The Yukon machine gun battery in the fields of France

When war was declared in August of 1914, many men stepped forward to volunteer. Thirty five of them joined the Boyle Machine Gun Battery and left Dawson City together.

When war was declared in August of 1914, many men stepped forward to volunteer. Thirty five of them joined the Boyle Machine Gun Battery and left Dawson City together to much fanfare on the Steamer Lightning, destined for Whitehorse, then Vancouver.

The unit finally crossed the Atlantic aboard the S.S. Megantic, in June of 1915, where they were ultimately posted to Shorncliffe, in southern England. They were still there in December of 1915. One of the men in the Boyle battery wrote: “As a matter of fact, we are all rather ashamed to be here so long in England, but there seems to be no way of getting machine guns with which to equip us.”

In February of 1916, Sam Steele, soon to be placed in charge of the Second Division of the Canadian Expeditionary Force, assured Joe Boyle that he would look after the interests of the battery and that it was soon to be sent to France.

That didn’t happen. In June of 1916, they were renamed the Yukon Motor Machine Gun Battery, but still remained training in the operation of machine guns, going on marches, undertake other training, and waiting.

Finally, on August 15, nearly two years after the men volunteered, they were shipped across the English Channel aboard the Nirvana, and were soon stationed near the front. From then on, their wish for action was more than fulfilled. In October, they were engaged in combat at Courcelette, in the Somme Valley. The village of Courcelette was a major tactical objective during the Somme Offensive, which lasted from July 1 until November18 of 1916.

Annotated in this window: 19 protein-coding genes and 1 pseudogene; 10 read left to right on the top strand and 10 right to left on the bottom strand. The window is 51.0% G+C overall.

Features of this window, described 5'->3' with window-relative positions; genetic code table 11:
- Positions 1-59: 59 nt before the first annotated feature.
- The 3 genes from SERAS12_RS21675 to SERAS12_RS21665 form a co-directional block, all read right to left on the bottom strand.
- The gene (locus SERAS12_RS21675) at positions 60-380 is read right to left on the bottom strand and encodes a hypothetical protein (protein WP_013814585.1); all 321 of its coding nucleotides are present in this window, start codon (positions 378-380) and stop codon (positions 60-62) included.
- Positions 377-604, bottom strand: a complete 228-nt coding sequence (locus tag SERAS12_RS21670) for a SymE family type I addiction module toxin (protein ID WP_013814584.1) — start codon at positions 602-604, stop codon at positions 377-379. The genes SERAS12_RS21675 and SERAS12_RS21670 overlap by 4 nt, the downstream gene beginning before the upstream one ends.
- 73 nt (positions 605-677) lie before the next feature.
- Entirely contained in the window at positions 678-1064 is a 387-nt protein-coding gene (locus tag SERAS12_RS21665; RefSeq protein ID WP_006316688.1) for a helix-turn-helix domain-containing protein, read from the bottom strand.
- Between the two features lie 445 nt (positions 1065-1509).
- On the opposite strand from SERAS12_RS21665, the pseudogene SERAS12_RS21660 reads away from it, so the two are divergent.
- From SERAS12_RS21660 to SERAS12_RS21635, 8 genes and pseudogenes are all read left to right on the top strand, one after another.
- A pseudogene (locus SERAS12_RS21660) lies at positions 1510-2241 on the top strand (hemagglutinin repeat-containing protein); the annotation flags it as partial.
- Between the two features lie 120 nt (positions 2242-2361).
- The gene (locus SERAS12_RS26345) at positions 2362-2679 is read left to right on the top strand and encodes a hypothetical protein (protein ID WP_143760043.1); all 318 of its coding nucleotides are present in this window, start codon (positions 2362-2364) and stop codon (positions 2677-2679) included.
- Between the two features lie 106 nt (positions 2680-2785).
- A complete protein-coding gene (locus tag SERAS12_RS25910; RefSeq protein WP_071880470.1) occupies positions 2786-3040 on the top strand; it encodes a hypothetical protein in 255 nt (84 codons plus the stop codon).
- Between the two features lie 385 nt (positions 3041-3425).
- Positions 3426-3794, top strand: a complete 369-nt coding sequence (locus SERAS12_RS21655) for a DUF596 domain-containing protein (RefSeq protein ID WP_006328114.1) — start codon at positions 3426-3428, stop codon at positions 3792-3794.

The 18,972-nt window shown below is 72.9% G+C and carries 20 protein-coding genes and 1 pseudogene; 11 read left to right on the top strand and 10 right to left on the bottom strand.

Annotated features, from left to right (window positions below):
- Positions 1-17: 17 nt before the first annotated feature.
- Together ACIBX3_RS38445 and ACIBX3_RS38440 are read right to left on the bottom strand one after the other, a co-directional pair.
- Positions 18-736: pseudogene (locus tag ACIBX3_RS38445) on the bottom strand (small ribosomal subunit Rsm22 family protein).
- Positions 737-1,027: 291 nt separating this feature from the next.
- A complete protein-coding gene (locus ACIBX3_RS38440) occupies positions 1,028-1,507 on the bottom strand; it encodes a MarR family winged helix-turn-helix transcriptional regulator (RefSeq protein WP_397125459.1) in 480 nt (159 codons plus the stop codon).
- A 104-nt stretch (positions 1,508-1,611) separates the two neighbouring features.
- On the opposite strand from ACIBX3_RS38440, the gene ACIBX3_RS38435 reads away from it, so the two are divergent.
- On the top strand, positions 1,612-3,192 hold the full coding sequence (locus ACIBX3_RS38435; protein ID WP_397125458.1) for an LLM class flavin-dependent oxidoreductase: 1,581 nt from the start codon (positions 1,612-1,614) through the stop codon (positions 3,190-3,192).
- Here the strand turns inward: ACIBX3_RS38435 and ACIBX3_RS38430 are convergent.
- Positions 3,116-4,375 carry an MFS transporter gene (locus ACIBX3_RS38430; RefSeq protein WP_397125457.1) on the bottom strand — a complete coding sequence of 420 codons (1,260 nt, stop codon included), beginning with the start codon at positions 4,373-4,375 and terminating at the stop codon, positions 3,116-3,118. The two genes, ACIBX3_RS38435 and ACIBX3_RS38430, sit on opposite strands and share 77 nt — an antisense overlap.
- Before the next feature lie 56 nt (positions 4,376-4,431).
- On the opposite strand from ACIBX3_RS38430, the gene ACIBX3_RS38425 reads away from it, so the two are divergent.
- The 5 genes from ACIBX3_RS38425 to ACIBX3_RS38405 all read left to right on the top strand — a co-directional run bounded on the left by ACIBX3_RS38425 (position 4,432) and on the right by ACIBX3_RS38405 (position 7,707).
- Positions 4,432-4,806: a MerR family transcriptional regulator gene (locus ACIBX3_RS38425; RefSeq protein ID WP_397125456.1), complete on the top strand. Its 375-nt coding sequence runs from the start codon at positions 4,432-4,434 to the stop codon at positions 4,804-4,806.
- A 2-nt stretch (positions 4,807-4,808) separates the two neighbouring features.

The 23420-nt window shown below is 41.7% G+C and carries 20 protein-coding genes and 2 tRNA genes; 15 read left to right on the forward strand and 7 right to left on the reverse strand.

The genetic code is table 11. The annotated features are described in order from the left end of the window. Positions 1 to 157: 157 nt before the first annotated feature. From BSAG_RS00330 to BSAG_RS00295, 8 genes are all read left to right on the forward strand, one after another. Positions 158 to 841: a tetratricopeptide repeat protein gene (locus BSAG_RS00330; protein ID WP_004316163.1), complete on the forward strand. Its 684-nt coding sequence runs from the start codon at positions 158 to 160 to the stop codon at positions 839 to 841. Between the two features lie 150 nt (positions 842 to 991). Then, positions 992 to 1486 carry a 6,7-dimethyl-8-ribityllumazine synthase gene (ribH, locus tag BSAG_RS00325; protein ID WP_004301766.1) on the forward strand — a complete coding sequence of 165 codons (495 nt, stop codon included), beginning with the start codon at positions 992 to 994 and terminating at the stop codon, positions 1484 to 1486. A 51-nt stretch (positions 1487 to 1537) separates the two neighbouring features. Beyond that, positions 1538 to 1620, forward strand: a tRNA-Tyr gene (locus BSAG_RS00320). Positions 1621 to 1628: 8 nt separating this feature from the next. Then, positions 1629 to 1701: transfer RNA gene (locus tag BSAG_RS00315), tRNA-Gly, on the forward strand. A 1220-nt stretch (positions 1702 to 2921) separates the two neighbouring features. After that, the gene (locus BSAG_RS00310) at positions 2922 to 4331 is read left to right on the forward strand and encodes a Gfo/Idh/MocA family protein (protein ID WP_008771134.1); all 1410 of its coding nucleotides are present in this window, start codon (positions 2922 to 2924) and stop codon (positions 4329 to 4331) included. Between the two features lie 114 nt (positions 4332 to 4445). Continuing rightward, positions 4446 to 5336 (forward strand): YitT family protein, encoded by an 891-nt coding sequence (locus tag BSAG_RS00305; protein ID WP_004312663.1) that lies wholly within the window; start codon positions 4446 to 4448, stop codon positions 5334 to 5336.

Reporting on the action of battle, Captain Harry Meurling, the commanding officer, noted that they had expended more than a half million rounds of ammunition during one battle. He also singled out Privates H.A. McCallum and R.V. Cummer, who, as scouts and messengers, operated under dangerous conditions. They both received the Military Medal for their bravery.

Throughout the winter of 1916 and 1917, they remained close to the front where, if they weren’t in combat, were constantly drilling, receiving instruction with machine guns, packing ammunition into gun belts, doing trench work and cleaning weapons and equipment.

Under constant bombardment, they suffered from shrapnel wounds, exploding shells and gas attacks. During combat at the Somme, one officer was even overcome by the smoke emitted by the machine gun in his emplacement, and had to be hospitalized.

The Yukon Battery saw action at the Battle of Vimy Ridge. Private Lawless, a Mountie who had at one time been stationed at Gold Run Creek, near Granville, was killed near Givenchy by shrapnel at his gun emplacement.

A month later, Private Gilbert was killed by shrapnel while taking the village of Fresnoy. The fighting on the line was continuous through June July and August. Captain Meurling noted that more than three million rounds of ammunition were expended during the month of August. By now, Lieutenant William Black, brother Commissioner George Black, had been awarded the Military Cross for gallantry in battle.